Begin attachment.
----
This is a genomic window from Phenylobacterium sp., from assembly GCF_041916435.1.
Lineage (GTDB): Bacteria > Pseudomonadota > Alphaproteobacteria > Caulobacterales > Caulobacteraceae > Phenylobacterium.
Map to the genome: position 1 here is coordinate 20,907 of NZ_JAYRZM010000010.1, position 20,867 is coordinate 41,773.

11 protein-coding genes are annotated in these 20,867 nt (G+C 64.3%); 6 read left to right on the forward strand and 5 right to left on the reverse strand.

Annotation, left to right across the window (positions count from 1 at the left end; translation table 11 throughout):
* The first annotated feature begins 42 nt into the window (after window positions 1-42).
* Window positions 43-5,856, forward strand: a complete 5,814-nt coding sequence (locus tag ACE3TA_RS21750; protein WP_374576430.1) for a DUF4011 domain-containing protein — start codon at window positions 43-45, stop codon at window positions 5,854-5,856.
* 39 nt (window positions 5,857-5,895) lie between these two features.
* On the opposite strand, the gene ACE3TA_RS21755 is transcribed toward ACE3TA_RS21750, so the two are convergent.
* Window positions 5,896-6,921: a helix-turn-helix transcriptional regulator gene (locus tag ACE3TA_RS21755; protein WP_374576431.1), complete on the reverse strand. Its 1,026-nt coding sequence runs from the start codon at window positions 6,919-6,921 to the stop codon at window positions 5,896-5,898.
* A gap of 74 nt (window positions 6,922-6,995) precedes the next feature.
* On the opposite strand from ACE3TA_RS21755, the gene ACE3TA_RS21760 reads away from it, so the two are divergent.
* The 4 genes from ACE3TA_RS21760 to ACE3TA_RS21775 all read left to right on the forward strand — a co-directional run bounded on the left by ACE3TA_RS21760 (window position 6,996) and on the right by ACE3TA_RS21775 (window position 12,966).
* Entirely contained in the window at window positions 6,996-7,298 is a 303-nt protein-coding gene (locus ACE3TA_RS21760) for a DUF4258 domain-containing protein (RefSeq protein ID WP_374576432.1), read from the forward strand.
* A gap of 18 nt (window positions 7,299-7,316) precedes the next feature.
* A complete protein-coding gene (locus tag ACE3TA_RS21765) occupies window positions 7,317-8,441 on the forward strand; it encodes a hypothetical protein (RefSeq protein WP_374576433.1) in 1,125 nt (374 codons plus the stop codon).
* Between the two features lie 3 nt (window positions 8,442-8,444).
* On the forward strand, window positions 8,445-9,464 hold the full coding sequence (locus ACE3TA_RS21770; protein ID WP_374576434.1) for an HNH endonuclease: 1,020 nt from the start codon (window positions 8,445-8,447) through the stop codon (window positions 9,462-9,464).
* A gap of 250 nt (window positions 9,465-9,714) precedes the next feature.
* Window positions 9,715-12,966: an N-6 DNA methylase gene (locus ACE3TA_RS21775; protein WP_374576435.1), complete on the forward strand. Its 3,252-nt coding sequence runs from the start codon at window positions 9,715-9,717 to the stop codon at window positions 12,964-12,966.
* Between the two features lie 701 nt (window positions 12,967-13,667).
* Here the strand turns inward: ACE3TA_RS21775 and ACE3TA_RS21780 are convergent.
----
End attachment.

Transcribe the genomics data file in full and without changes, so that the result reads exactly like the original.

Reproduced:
This is a genomic window from Phenylobacterium sp., from assembly GCF_041916435.1.
Lineage (GTDB): Bacteria > Pseudomonadota > Alphaproteobacteria > Caulobacterales > Caulobacteraceae > Phenylobacterium.
Map to the genome: position 1 here is coordinate 20,907 of NZ_JAYRZM010000010.1, position 20,867 is coordinate 41,773.

11 protein-coding genes are annotated in these 20,867 nt (G+C 64.3%); 6 read left to right on the forward strand and 5 right to left on the reverse strand.

Annotation, left to right across the window (positions count from 1 at the left end; translation table 11 throughout):
* The first annotated feature begins 42 nt into the window (after window positions 1-42).
* Window positions 43-5,856, forward strand: a complete 5,814-nt coding sequence (locus tag ACE3TA_RS21750; protein WP_374576430.1) for a DUF4011 domain-containing protein — start codon at window positions 43-45, stop codon at window positions 5,854-5,856.
* 39 nt (window positions 5,857-5,895) lie between these two features.
* On the opposite strand, the gene ACE3TA_RS21755 is transcribed toward ACE3TA_RS21750, so the two are convergent.
* Window positions 5,896-6,921: a helix-turn-helix transcriptional regulator gene (locus tag ACE3TA_RS21755; protein WP_374576431.1), complete on the reverse strand. Its 1,026-nt coding sequence runs from the start codon at window positions 6,919-6,921 to the stop codon at window positions 5,896-5,898.
* A gap of 74 nt (window positions 6,922-6,995) precedes the next feature.
* On the opposite strand from ACE3TA_RS21755, the gene ACE3TA_RS21760 reads away from it, so the two are divergent.
* The 4 genes from ACE3TA_RS21760 to ACE3TA_RS21775 all read left to right on the forward strand — a co-directional run bounded on the left by ACE3TA_RS21760 (window position 6,996) and on the right by ACE3TA_RS21775 (window position 12,966).
* Entirely contained in the window at window positions 6,996-7,298 is a 303-nt protein-coding gene (locus ACE3TA_RS21760) for a DUF4258 domain-containing protein (RefSeq protein ID WP_374576432.1), read from the forward strand.
* A gap of 18 nt (window positions 7,299-7,316) precedes the next feature.
* A complete protein-coding gene (locus tag ACE3TA_RS21765) occupies window positions 7,317-8,441 on the forward strand; it encodes a hypothetical protein (RefSeq protein WP_374576433.1) in 1,125 nt (374 codons plus the stop codon).
* Between the two features lie 3 nt (window positions 8,442-8,444).
* On the forward strand, window positions 8,445-9,464 hold the full coding sequence (locus ACE3TA_RS21770; protein ID WP_374576434.1) for an HNH endonuclease: 1,020 nt from the start codon (window positions 8,445-8,447) through the stop codon (window positions 9,462-9,464).
* A gap of 250 nt (window positions 9,465-9,714) precedes the next feature.
* Window positions 9,715-12,966: an N-6 DNA methylase gene (locus ACE3TA_RS21775; protein WP_374576435.1), complete on the forward strand. Its 3,252-nt coding sequence runs from the start codon at window positions 9,715-9,717 to the stop codon at window positions 12,964-12,966.
* Between the two features lie 701 nt (window positions 12,967-13,667).
* Here the strand turns inward: ACE3TA_RS21775 and ACE3TA_RS21780 are convergent.